Rated 1 out of 5 by from Not for this travel photographer This course was a huge disappointment. While Joel Sartore is a very interesting speaker and a very reputable professional photographer, his course fell far short of what I had hoped to learn to become a much better travel photographer. Although I've toured 46 different countries in the last ten years, my primary interest is historic sites, art, architecture and archaeology and not people and animals as covered in this course. Traveling as a single and while on group tours, there is no way I can follow much of his advice such as waiting for the right light, revisiting locations and posing people for dramatic effects. In some places, the people have forbidden me to photograph them or photographing them is officially prohibited. Also, inside many historic places and museums, photography is totally prohibited. I also find that I must travel light, especially since airlines have started charging for checked luggage. Also, many places prohibit tripods and other specialized camera equipment. I take only a small point-and-shot camera. By preferring to blend in and not immediately stand out as a tourist with a huge, expensive camera, I feel I often get more candid shots. On the other hand, I need to do more thinking outside the box. I'll still opt for the picture postcard view because that's what I often consider the most characteristic and photogenic. I believe that travel photography should capture a sense of place. I felt that most of Joel's photos taken during the course didn't.
Date published: 2014-12-02
Rated 5 out of 5 by from Great Course on Travel Photography This course contains great information and I found the examples especially useful. I don't have a DLSR but have already greatly benefited from this course. Lighting, composition, storytelling are all important regardless of the complexity of your equipment. I now understand why I've been frustrated with my travel pictures. From now on its quality of the picture over quantity for me!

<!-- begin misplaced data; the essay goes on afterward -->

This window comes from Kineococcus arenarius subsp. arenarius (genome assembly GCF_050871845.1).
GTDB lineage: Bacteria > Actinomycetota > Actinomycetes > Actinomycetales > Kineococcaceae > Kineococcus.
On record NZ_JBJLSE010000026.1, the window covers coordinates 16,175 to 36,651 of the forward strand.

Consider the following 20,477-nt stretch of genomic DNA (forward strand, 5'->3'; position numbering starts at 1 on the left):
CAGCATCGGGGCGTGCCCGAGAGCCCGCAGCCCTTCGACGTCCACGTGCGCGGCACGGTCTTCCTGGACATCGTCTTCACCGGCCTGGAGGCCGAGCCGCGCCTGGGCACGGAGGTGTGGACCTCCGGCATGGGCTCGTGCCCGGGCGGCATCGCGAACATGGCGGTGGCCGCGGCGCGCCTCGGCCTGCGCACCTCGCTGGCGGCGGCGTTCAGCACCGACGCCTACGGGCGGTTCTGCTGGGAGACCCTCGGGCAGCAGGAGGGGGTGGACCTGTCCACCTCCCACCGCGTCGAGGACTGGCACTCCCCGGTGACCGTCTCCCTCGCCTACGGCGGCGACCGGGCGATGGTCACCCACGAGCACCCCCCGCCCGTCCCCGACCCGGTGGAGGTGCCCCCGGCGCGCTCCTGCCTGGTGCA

Date published: 2014-11-19
Rated 5 out of 5 by from He has a great way of presenting the material. I appreciate the examples he uses/shares.
Date published: 2014-11-17
Rated 3 out of 5 by from A Very Basic Beginners Guide If you've been around a DSLR for more than about year this will be too basic for you. The presentation was good, Joel is a very good photographer and this is very much a beginners guide. I like that Joel urges you to think outside the box and veer away from the basic point and shoot scenario. There was nothing very technical here. I was more interested in ideas for shooting in difficult situations but I feel the course fell short on delivering that information. Just my opinion but there was nothing here that you can't find on You Tube for free. I feel the introduction video promised more than it delivered.
Date published: 2014-11-15
Rated 3 out of 5 by from Not for average travelers This course had a lot of good information. Unfortunately, it was for people who travel to take photographs, not for people who take photographs while they travel. The main recommendations included scouting locations and vantage points ahead of time and remaining in a location for hours waiting for the lighting or the activity there to give you just the right photo. The instructor even chartered a helicopter to get just the right photo. Now, these may be great ideas for people who travel to take photographs, but not for people who take photographs while they travel.
Date published: 2014-11-13